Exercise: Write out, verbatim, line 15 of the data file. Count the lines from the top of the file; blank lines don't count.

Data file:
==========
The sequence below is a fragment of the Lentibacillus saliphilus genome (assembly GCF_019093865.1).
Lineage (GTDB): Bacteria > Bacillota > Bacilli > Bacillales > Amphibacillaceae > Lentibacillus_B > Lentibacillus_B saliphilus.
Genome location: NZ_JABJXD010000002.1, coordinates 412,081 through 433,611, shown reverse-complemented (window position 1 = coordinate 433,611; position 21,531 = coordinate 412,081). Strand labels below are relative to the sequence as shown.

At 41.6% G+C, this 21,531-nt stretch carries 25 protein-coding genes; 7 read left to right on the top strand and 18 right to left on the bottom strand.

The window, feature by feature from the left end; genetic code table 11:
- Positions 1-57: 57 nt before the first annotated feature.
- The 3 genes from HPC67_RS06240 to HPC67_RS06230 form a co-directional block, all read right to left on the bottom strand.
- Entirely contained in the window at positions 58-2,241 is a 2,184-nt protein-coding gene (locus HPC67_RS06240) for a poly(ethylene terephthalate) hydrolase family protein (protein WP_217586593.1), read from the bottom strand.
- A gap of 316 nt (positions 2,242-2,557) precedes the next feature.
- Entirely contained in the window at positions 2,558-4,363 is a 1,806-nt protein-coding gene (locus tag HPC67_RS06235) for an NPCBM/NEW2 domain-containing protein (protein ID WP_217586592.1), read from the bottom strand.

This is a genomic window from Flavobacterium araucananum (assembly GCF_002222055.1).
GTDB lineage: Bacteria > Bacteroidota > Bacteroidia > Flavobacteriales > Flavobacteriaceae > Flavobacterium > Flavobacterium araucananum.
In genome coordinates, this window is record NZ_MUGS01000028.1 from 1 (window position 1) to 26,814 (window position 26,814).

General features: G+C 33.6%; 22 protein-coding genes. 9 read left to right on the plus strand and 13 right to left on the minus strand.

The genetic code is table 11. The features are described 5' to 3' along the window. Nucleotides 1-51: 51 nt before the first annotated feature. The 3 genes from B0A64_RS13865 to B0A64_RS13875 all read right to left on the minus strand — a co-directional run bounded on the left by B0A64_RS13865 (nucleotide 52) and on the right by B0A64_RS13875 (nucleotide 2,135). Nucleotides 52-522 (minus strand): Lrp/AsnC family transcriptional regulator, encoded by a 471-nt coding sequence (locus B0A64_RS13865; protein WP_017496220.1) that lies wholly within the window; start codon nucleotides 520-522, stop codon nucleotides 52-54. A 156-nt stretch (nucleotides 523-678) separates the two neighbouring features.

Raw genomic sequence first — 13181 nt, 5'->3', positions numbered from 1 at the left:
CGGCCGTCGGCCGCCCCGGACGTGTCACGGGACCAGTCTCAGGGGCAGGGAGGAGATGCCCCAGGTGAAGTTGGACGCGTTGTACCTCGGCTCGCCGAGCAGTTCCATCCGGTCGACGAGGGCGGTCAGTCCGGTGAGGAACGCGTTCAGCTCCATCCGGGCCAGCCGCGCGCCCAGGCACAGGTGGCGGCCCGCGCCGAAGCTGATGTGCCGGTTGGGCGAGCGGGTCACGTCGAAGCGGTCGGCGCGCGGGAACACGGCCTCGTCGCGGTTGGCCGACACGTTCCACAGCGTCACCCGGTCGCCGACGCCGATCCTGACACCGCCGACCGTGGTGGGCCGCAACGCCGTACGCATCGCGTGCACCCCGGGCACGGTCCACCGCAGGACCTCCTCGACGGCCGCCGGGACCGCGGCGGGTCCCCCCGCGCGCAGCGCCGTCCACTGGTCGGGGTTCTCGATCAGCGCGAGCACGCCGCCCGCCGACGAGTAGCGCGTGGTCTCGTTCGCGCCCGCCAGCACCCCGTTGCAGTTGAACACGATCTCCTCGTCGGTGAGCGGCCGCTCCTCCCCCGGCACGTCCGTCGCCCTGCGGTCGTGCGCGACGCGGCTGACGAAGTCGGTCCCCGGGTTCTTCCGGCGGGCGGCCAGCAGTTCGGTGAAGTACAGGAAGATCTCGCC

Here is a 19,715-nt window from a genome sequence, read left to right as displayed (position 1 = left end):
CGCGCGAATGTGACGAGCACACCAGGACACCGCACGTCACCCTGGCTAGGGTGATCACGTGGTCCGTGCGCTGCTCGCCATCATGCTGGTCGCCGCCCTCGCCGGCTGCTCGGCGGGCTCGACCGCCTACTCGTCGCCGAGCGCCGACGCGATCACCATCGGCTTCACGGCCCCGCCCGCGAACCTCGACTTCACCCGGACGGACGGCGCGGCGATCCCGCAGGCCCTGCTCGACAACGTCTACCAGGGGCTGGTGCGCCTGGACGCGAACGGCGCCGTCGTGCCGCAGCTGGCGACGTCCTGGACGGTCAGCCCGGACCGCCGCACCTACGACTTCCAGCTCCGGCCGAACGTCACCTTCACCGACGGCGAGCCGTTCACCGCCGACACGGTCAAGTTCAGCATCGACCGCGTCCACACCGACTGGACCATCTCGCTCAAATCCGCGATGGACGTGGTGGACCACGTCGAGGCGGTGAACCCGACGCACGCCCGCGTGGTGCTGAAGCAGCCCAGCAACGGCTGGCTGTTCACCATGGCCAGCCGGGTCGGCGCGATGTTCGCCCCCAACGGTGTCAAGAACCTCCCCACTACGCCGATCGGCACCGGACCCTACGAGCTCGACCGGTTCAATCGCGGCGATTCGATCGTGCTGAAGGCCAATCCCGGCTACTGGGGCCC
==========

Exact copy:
The genetic code is table 11. The features are described 5' to 3' along the window. Nucleotides 1-51: 51 nt before the first annotated feature. The 3 genes from B0A64_RS13865 to B0A64_RS13875 all read right to left on the minus strand — a co-directional run bounded on the left by B0A64_RS13865 (nucleotide 52) and on the right by B0A64_RS13875 (nucleotide 2,135). Nucleotides 52-522 (minus strand): Lrp/AsnC family transcriptional regulator, encoded by a 471-nt coding sequence (locus B0A64_RS13865; protein WP_017496220.1) that lies wholly within the window; start codon nucleotides 520-522, stop codon nucleotides 52-54. A 156-nt stretch (nucleotides 523-678) separates the two neighbouring features.